"By using the BioLuminate ‘Smart Probe’ before biopsies are performed on suspicious lesions, many unnecessary surgeries can be eliminated," said Richard Hular, President and CEO of BioLuminate. "Not only is this a great benefit for the patient, it also has the potential to save the U.S. healthcare system over $2 billion annually."

The average cost of a breast cancer biopsy, figuring in higher costs for surgical and core needle procedures, is $2,620. If the BioLuminate procedure receives approval from the U.S. Food and Drug Administration (FDA) after it completes its clinical trials, the company estimates the cost would be approximately $525 per test, including the $250 disposable needle. The BioLuminate equipment, which includes a small electronic box containing a computer, optical components, conversion electronics and a graphics display, would cost hospitals and cancer centers less than $50,000 to obtain per system.

However promising, the "Smart Probe" procedure still needs to be evaluated for safety and effectiveness in human clinical studies. Studies are set to begin this spring in Northern California at Stanford University, University of California Medical Centers in the Bay Area and the University of California Davis Medical Center in Sacramento. BioLuminate has said the "Smart Probe" procedure is approximately 85% accurate—similar to the accuracy of a core needle biopsy procedure.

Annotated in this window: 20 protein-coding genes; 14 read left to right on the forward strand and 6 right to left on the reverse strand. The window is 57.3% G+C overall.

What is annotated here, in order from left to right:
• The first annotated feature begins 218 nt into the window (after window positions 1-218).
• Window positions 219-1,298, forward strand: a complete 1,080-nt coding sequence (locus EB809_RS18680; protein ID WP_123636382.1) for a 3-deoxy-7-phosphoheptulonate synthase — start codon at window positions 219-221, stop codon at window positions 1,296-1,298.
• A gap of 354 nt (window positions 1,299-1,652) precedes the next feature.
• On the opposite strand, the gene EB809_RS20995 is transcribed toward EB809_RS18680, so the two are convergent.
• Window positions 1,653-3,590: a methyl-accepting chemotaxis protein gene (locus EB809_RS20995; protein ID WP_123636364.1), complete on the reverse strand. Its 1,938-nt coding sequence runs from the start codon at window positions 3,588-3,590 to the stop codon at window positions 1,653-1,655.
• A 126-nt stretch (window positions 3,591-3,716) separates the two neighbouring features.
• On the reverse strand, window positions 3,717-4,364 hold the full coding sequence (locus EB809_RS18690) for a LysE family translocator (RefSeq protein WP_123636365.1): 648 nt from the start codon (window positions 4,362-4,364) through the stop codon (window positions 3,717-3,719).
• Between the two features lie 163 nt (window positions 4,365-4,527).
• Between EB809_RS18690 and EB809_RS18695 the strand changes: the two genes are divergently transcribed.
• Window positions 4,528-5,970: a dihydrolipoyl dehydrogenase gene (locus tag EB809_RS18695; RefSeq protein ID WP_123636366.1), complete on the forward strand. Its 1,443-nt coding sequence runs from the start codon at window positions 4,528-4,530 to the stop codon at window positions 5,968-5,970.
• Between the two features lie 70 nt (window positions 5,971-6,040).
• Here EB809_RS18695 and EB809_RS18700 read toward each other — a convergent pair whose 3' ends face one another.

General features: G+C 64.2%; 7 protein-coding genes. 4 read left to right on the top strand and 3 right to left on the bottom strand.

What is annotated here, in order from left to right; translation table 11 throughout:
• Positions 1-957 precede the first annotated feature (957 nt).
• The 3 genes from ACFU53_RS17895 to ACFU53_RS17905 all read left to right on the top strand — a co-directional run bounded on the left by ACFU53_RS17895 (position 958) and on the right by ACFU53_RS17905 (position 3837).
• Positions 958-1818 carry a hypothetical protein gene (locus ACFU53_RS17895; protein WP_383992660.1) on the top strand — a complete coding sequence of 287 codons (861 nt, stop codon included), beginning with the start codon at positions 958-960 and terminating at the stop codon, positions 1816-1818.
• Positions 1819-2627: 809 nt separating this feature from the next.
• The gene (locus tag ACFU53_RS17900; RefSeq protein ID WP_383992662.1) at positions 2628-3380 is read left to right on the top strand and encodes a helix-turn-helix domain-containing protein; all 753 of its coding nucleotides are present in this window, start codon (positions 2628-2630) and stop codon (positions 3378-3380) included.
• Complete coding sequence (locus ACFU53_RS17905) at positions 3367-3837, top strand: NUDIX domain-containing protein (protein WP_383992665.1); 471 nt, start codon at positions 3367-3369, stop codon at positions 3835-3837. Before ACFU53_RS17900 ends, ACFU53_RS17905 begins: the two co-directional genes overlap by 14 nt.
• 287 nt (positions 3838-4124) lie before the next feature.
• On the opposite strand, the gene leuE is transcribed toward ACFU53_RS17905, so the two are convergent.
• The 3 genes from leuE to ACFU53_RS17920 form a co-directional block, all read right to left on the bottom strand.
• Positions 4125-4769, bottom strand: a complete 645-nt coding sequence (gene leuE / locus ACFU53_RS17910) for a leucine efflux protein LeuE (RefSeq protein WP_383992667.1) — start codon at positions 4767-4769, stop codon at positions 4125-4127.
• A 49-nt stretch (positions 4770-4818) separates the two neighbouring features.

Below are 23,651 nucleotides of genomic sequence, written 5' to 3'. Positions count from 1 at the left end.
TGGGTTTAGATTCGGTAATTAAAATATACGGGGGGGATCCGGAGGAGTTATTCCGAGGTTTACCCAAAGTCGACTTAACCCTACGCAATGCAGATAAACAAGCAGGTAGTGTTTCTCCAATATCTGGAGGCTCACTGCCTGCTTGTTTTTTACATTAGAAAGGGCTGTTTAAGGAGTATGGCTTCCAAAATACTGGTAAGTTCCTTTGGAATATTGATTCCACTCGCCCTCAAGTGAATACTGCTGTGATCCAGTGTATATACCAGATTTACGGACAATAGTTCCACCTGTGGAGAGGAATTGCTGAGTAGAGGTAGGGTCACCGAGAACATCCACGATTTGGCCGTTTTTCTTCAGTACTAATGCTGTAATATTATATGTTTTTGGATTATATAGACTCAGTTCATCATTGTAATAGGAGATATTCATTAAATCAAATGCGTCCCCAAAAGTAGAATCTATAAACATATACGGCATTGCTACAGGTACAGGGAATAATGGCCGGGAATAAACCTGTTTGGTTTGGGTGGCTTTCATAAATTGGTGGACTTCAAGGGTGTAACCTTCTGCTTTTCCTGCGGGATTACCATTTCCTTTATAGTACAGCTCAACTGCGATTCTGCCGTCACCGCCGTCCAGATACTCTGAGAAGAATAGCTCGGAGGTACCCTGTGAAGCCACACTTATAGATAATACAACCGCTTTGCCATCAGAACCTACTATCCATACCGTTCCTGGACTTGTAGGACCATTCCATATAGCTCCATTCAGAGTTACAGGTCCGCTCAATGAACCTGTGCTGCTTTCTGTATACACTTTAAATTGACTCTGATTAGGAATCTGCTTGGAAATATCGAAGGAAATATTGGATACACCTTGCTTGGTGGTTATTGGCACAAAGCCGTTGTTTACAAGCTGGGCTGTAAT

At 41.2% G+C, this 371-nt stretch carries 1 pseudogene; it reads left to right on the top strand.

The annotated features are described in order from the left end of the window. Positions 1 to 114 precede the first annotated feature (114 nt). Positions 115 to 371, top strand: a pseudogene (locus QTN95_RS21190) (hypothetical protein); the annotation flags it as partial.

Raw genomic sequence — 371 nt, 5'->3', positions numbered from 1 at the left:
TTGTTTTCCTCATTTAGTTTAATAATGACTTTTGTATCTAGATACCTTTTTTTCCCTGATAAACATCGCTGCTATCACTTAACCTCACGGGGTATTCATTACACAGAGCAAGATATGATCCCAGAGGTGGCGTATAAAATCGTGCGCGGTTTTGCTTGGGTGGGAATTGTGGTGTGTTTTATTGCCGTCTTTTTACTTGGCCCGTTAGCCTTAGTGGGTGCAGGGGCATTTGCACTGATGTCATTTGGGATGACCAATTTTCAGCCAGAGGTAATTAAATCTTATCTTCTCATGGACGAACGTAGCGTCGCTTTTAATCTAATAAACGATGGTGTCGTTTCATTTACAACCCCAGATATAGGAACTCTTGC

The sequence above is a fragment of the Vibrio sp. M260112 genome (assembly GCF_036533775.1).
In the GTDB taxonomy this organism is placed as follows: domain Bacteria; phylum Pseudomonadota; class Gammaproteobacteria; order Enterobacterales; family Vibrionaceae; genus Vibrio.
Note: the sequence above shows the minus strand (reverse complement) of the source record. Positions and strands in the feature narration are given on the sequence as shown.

According to Robert Smith, PhD, Director of Cancer Screening at the American Cancer Society, any procedure that could increase the accuracy of breast cancer diagnoses while reducing trauma to the patient would be welcome. However, Dr. Smith stresses that the accuracy of the "Smart Probe" procedure still needs to be evaluated; large studies and additional research will help determine whether the procedure can not only increase the accuracy of breast cancer detection but also decrease the number of unnecessary breast biopsies.

Breast biopsy is the only way to definitively determine whether a patient has breast cancer. It is estimated that over 30 million mammograms are performed each year and that less than one million of those mammograms (less than 5%) are recalled to undergo a biopsy (in some instances the number of cases requiring biopsy can be as low as 2%, depending on population demographics and methods of care). Of the approximately one million breast biopsies performed each year, 65% to 80% result in benign, non-cancerous diagnoses. The Smart Probe may eliminate some of these biopsies.

Surgical breast biopsy is the most accurate form of biopsy and still accounts for the majority (60% to 80%) of breast biopsies performed today. However, with recent advances in technology, many patients are candidates for less invasive biopsy procedures, such as vacuum-assisted biopsy (Mammotome or MIBB) or core needle biopsy. If the upcoming studies and future research show the "Smart Probe" procedure to be accurate, BioLuminate expects it to be available by 2003. In the meantime, patients referred for breast biopsies are encouraged to discuss all biopsy options with their surgeon, including less invasive methods. Many patients also obtain a second opinion on that mammogram before undergoing a biopsy.